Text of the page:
Anwesha Bhattacharjee
Mercury Staff/Commentary

Culture shock in the United States provided opportunity for self-discovery

It’s that time of year again when the campus is filling back up, freshmen are moving in and bus loads of international students are stepping onto Texas soil for perhaps the first time in their lives.


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Watching the sun rise on another glorious August morning volunteering on one such bus from the airport, with excited conversation milling around me, I found myself remembering my very first day in the United States.

Well, technically, all I recall from that day is feeling tired and grimy after almost 26 hours of flying trans-Atlantic from India via Frankfurt. Hot wind flapped across my face as I rode to campus in a volunteer’s poorly air conditioned car, yet at the same time I felt grateful for the large and helpful Indian presence at UTD.

Coming from a country where terrorism has led to rigid, gated security in the smallest of shopping complexes, I was awestruck by UTD’s immensely liberating open campus.

 For Indians, coming to UTD is like stepping into a mini-India. One out of every 10 students is Indian, almost the entire crowd on the 883 bus is Indian and the same can be said for the majority of student workers in the Comet Café.

UTD felt so much like India that when I saw the orange, green and white balloons at the international student orientation, I thought they were in honor of the Indian flag which has those three colors on it.

Within one day of my overseas adventure I had already met more than 100 of my countrymen. We were all learning together to smile at random passersby — Texas style — holding doors open for others behind us, waiting in line for our turn and walking on sidewalks. We were also learning that the 883 wasn’t our average overcrowded Indian city bus, and you didn’t have to stand up before the bus came to a stop because you didn’t have to elbow your way out.  We were still converting the American dollar to 50 Indian Rupees and trying not to drive on the wrong side of the road.

When university officials spoke about experiencing culture shock at the International Students Orientation, I was grinning, thinking I had already blended in. I wasn’t lonely and culture shock symptoms really did not seem to apply to me.

Typically this feeling of excitement is, indeed, the first symptom of culture shock. Many international students don’t realize they’re in culture shock until stage two, when they have bursts of loneliness for their homeland, get depressed at the lack of familiar cuisine, language and environment — even entertainment.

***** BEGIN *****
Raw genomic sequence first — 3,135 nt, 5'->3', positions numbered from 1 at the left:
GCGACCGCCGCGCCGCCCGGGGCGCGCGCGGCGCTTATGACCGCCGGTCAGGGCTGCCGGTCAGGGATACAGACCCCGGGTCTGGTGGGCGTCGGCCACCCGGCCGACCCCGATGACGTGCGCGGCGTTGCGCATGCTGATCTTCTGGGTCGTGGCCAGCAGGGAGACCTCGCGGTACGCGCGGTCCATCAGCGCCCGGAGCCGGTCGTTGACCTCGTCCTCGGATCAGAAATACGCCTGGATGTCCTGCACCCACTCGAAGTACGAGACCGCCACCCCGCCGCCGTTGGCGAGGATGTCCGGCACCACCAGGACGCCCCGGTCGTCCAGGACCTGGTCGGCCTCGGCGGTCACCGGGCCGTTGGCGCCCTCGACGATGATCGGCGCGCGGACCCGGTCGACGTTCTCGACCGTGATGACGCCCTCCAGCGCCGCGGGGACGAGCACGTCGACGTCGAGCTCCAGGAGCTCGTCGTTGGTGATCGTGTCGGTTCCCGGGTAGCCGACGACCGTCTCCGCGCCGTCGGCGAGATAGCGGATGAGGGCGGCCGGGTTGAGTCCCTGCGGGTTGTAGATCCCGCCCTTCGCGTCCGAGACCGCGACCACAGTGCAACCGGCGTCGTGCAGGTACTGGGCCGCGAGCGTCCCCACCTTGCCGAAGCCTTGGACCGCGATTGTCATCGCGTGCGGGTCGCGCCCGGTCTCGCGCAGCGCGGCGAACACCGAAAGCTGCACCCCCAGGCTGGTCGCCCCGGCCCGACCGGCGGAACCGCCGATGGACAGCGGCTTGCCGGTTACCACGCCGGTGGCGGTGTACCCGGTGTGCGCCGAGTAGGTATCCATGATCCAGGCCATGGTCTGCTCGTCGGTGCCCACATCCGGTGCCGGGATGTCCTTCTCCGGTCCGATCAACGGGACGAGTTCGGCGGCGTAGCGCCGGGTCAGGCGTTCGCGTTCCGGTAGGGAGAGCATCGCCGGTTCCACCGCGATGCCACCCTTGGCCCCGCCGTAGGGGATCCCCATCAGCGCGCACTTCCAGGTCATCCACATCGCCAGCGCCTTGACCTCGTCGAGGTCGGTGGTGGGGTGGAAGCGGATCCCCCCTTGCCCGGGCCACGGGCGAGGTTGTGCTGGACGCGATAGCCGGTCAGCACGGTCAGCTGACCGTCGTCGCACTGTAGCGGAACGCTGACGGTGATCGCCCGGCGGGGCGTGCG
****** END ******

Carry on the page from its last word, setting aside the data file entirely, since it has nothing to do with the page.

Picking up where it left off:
For me, culture shock came, but not in its usual form. I wasn’t missing my city, my friends or my language. I was, however, adjusting to an unexpected sensation of claustrophobia amongst the overwhelming number of Indians on campus.

Having more people who shared the same country as me wasn’t helping me learn more or to diversify my outlook or attitude. I was still uber-conscious of how my put-on accent would be ridiculed by my friends, how men would stare at me if I tried experimenting with new clothes, makeup or hairstyle.

The more time I spent on campus, the more I felt as though I needed to change my outer self to blend in better in this country, but couldn’t for fear of being judged by my own countrymen. This dilemma made me over-sensitive and uncomfortable with myself, an issue the confident me of before had never faced.

Around October, my worst fears were coming true. I was losing my assertiveness in my academics, at work and with my friends. I was stuck in a massive warp of self-discovery, or so I thought, then.

By the time winter rolled over into spring, I was at an all-time low on confidence, and school wasn’t a success story for me anymore.

In India, you don’t get to observe spring much because it’s more like a cusp of winter and summer, with strong winds that grow progressively warmer and a sun that glares down stronger each day.

Here though, spring is a separate season altogether. It isn’t so much a harbinger of hot summers as it is a time of bloom, fresh colors and coming out of hibernation.

Every time I felt the spring breeze graze my cheek and swish by, it was like an elixir that brought me to life again — I understood who I was within and regained the confidence to just be me.

I realized that while having people who share your heritage and country matter, what matters more is that you are with people who understand you and your opinion just as you understand them. Language, religion and culture differences are rarely barriers to thought sharing, and living in a cosmopolitan nation like the United States allows you to appreciate not just other people and cultures but also your own so much more.

I finally figured that no matter how I speak or dress, people at work were going to respect my opinion, as long as I spoke meaningfully. I also realized that here, it isn’t who you are initially that matters but who you’ve become over time. If you’re working, and if you take criticism positively, you can only do well. People in this country don’t care if you’re a die-hard romance fan or an obsessive Mavs fan as long as you’re sincere in your passion.

And in this entire process of breaking out of my make belief cocoon, I found that I didn’t have to change myself after all.

I’ve spent a little more than a year in this country, and I’ve traveled to India twice in between. In just this time, I have learned to define individuals by their quirks and quaintness. I don’t judge those who are unlike me anymore, neither do I build castles of hatred around pre-conceived notions. I don’t try to map or rank people and nations. My acceptance of diversity has taught me to enjoy my homeland afresh every time I go back.

A year back I thought India would always be my home and the United States, my learning ground. Today, I have a tough time deciding which is which.